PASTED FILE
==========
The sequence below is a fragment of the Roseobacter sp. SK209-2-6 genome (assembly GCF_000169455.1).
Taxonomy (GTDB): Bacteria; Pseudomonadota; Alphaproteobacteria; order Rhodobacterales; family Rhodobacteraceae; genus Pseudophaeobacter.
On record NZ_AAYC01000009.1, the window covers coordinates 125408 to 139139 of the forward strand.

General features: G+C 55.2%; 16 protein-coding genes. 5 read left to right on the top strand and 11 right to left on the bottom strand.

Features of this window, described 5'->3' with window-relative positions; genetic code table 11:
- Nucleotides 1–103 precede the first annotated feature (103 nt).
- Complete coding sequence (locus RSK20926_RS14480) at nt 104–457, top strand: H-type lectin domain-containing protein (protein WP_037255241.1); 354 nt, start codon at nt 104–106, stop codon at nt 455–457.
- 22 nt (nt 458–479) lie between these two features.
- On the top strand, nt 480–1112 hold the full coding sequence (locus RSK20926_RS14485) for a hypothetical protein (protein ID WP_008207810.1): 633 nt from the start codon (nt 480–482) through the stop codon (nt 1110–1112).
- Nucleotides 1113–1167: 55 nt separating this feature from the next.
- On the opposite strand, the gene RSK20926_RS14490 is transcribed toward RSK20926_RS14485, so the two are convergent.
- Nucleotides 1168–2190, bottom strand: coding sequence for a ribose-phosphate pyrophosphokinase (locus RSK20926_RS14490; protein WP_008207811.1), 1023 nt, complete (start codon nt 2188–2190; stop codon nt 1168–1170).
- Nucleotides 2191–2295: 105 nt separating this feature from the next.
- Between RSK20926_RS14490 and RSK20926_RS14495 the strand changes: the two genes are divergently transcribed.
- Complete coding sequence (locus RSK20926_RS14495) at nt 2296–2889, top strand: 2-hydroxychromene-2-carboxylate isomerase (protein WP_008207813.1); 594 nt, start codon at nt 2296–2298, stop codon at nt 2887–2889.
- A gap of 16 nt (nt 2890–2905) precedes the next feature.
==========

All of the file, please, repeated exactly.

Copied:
The sequence below is a fragment of the Roseobacter sp. SK209-2-6 genome (assembly GCF_000169455.1).
Taxonomy (GTDB): Bacteria; Pseudomonadota; Alphaproteobacteria; order Rhodobacterales; family Rhodobacteraceae; genus Pseudophaeobacter.
On record NZ_AAYC01000009.1, the window covers coordinates 125408 to 139139 of the forward strand.

General features: G+C 55.2%; 16 protein-coding genes. 5 read left to right on the top strand and 11 right to left on the bottom strand.

Features of this window, described 5'->3' with window-relative positions; genetic code table 11:
- Nucleotides 1–103 precede the first annotated feature (103 nt).
- Complete coding sequence (locus RSK20926_RS14480) at nt 104–457, top strand: H-type lectin domain-containing protein (protein WP_037255241.1); 354 nt, start codon at nt 104–106, stop codon at nt 455–457.
- 22 nt (nt 458–479) lie between these two features.
- On the top strand, nt 480–1112 hold the full coding sequence (locus RSK20926_RS14485) for a hypothetical protein (protein ID WP_008207810.1): 633 nt from the start codon (nt 480–482) through the stop codon (nt 1110–1112).
- Nucleotides 1113–1167: 55 nt separating this feature from the next.
- On the opposite strand, the gene RSK20926_RS14490 is transcribed toward RSK20926_RS14485, so the two are convergent.
- Nucleotides 1168–2190, bottom strand: coding sequence for a ribose-phosphate pyrophosphokinase (locus RSK20926_RS14490; protein WP_008207811.1), 1023 nt, complete (start codon nt 2188–2190; stop codon nt 1168–1170).
- Nucleotides 2191–2295: 105 nt separating this feature from the next.
- Between RSK20926_RS14490 and RSK20926_RS14495 the strand changes: the two genes are divergently transcribed.
- Complete coding sequence (locus RSK20926_RS14495) at nt 2296–2889, top strand: 2-hydroxychromene-2-carboxylate isomerase (protein WP_008207813.1); 594 nt, start codon at nt 2296–2298, stop codon at nt 2887–2889.
- A gap of 16 nt (nt 2890–2905) precedes the next feature.